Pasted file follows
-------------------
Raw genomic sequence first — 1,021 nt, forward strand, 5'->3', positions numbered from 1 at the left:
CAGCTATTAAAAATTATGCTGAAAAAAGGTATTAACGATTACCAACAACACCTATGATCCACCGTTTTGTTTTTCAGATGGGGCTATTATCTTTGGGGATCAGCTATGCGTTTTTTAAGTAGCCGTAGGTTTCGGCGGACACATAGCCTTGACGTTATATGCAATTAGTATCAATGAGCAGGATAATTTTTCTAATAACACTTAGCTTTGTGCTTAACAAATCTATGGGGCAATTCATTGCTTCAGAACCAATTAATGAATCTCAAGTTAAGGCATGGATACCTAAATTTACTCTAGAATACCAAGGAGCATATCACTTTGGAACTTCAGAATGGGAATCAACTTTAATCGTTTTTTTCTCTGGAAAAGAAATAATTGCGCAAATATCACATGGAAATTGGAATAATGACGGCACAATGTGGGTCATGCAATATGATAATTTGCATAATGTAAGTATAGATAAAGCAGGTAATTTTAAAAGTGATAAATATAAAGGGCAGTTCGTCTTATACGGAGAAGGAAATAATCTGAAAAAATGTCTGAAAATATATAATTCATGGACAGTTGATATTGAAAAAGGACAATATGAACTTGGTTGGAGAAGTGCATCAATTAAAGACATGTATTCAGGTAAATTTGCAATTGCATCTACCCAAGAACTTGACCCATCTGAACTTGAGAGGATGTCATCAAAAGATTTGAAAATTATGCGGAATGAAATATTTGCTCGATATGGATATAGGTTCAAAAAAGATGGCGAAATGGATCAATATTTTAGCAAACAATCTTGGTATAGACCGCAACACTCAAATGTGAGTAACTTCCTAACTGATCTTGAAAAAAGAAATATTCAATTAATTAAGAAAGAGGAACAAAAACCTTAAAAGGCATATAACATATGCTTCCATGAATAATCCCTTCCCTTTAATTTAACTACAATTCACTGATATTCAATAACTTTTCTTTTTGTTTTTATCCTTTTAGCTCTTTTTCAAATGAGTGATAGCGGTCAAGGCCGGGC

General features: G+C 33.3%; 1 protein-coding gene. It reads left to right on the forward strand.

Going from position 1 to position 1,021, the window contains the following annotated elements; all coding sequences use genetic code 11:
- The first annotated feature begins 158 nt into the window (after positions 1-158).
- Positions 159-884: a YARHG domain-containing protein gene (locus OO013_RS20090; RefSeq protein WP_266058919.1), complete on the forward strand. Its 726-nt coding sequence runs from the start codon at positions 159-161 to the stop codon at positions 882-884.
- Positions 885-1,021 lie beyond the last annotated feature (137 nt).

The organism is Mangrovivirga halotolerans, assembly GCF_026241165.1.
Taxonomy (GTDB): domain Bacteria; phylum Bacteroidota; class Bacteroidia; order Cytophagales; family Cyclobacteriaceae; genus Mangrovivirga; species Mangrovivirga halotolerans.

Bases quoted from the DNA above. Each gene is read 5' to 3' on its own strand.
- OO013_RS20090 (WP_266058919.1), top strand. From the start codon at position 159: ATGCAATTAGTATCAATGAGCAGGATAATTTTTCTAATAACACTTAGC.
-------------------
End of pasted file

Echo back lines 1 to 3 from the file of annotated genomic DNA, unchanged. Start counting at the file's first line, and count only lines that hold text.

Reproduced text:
Raw genomic sequence first — 1,021 nt, forward strand, 5'->3', positions numbered from 1 at the left:
CAGCTATTAAAAATTATGCTGAAAAAAGGTATTAACGATTACCAACAACACCTATGATCCACCGTTTTGTTTTTCAGATGGGGCTATTATCTTTGGGGATCAGCTATGCGTTTTTTAAGTAGCCGTAGGTTTCGGCGGACACATAGCCTTGACGTTATATGCAATTAGTATCAATGAGCAGGATAATTTTTCTAATAACACTTAGCTTTGTGCTTAACAAATCTATGGGGCAATTCATTGCTTCAGAACCAATTAATGAATCTCAAGTTAAGGCATGGATACCTAAATTTACTCTAGAATACCAAGGAGCATATCACTTTGGAACTTCAGAATGGGAATCAACTTTAATCGTTTTTTTCTCTGGAAAAGAAATAATTGCGCAAATATCACATGGAAATTGGAATAATGACGGCACAATGTGGGTCATGCAATATGATAATTTGCATAATGTAAGTATAGATAAAGCAGGTAATTTTAAAAGTGATAAATATAAAGGGCAGTTCGTCTTATACGGAGAAGGAAATAATCTGAAAAAATGTCTGAAAATATATAATTCATGGACAGTTGATATTGAAAAAGGACAATATGAACTTGGTTGGAGAAGTGCATCAATTAAAGACATGTATTCAGGTAAATTTGCAATTGCATCTACCCAAGAACTTGACCCATCTGAACTTGAGAGGATGTCATCAAAAGATTTGAAAATTATGCGGAATGAAATATTTGCTCGATATGGATATAGGTTCAAAAAAGATGGCGAAATGGATCAATATTTTAGCAAACAATCTTGGTATAGACCGCAACACTCAAATGTGAGTAACTTCCTAACTGATCTTGAAAAAAGAAATATTCAATTAATTAAGAAAGAGGAACAAAAACCTTAAAAGGCATATAACATATGCTTCCATGAATAATCCCTTCCCTTTAATTTAACTACAATTCACTGATATTCAATAACTTTTCTTTTTGTTTTTATCCTTTTAGCTCTTTTTCAAATGAGTGATAGCGGTCAAGGCCGGGC

General features: G+C 33.3%; 1 protein-coding gene. It reads left to right on the forward strand.